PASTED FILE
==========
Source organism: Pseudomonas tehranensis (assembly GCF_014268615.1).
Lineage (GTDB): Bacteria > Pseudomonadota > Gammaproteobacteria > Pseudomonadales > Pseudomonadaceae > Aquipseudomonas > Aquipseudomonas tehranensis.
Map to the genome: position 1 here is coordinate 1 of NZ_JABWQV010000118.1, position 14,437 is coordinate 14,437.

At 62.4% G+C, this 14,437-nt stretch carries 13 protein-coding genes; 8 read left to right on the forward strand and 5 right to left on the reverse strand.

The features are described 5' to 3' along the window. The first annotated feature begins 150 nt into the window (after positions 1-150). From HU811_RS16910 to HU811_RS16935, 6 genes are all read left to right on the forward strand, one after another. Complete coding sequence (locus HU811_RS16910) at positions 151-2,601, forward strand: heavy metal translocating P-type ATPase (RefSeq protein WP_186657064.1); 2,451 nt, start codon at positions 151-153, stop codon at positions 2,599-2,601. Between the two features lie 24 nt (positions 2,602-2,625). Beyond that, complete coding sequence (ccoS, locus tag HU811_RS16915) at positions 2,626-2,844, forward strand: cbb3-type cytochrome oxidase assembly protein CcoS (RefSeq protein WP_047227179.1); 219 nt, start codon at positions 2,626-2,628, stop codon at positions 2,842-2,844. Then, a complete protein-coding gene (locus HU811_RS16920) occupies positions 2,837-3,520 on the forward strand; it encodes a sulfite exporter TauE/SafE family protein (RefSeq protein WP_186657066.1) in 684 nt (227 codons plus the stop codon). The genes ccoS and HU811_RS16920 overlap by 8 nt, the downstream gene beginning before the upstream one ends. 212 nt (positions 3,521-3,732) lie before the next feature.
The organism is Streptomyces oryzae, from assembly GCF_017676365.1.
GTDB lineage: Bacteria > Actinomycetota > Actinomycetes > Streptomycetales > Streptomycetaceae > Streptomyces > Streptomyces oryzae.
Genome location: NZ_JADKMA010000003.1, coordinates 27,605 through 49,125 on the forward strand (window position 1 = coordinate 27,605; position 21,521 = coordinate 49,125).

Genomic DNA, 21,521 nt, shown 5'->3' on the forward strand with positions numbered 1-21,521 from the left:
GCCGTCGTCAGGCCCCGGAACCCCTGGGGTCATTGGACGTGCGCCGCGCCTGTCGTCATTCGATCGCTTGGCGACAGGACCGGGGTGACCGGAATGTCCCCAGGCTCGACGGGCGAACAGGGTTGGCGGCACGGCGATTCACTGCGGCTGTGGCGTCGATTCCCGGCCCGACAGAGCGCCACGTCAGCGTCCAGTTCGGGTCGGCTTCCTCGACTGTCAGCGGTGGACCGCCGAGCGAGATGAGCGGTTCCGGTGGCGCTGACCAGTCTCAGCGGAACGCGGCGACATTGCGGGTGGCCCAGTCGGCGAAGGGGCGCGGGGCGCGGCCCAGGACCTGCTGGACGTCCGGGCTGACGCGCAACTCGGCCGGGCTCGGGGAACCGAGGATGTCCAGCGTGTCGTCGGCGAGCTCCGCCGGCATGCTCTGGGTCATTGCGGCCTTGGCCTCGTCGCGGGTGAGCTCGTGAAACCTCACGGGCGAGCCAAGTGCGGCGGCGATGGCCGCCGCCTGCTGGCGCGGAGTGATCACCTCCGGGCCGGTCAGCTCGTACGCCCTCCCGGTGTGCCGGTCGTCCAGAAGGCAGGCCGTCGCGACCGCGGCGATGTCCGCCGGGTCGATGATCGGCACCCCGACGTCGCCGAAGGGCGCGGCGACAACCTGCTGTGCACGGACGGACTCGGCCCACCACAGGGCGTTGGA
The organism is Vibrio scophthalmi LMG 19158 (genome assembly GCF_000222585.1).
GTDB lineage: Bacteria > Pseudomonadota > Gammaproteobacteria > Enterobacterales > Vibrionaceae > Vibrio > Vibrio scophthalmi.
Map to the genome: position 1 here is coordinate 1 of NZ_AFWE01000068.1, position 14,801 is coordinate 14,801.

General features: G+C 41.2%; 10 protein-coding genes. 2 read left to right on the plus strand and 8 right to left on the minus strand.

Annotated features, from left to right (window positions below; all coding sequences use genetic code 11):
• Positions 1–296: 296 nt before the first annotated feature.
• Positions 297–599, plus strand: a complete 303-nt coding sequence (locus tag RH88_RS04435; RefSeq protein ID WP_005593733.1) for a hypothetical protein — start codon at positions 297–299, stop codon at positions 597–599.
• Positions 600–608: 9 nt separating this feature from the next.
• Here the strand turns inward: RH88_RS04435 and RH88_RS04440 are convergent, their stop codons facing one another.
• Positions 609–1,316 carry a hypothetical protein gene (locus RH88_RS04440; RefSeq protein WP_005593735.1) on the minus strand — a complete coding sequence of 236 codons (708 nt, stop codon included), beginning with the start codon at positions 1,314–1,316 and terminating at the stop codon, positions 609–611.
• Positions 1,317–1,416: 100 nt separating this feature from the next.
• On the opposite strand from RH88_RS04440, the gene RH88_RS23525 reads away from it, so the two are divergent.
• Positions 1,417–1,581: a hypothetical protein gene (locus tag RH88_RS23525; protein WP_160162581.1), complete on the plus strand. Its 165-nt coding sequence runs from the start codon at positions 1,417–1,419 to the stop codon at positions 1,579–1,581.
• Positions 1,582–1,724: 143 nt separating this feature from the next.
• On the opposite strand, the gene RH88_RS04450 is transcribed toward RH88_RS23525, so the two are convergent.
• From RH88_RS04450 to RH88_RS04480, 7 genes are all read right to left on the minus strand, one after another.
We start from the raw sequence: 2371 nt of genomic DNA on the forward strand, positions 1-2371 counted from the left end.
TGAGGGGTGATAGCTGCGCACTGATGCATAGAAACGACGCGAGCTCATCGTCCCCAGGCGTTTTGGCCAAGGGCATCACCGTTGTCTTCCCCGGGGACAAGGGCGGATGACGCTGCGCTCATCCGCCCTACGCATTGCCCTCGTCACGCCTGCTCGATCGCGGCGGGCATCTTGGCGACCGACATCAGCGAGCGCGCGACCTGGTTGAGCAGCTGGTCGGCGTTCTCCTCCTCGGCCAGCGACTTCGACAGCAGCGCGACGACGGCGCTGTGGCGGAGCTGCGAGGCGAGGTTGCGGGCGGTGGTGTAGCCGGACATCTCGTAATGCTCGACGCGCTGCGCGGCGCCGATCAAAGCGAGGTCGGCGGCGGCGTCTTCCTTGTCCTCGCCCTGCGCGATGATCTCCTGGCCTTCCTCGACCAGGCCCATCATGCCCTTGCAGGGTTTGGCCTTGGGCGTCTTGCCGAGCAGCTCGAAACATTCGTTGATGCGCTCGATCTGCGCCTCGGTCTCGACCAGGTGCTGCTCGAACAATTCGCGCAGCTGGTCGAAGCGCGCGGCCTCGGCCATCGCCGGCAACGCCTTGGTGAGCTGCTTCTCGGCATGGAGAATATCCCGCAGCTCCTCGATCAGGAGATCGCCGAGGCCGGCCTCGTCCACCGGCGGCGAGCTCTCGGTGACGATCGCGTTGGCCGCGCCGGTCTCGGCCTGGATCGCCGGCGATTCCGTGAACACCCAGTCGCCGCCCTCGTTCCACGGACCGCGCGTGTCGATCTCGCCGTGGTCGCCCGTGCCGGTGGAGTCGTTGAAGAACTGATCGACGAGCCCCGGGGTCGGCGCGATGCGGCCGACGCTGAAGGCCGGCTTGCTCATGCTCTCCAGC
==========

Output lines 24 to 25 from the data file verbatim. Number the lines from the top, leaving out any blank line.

• Positions 1,582–1,724: 143 nt separating this feature from the next.
• On the opposite strand, the gene RH88_RS04450 is transcribed toward RH88_RS23525, so the two are convergent.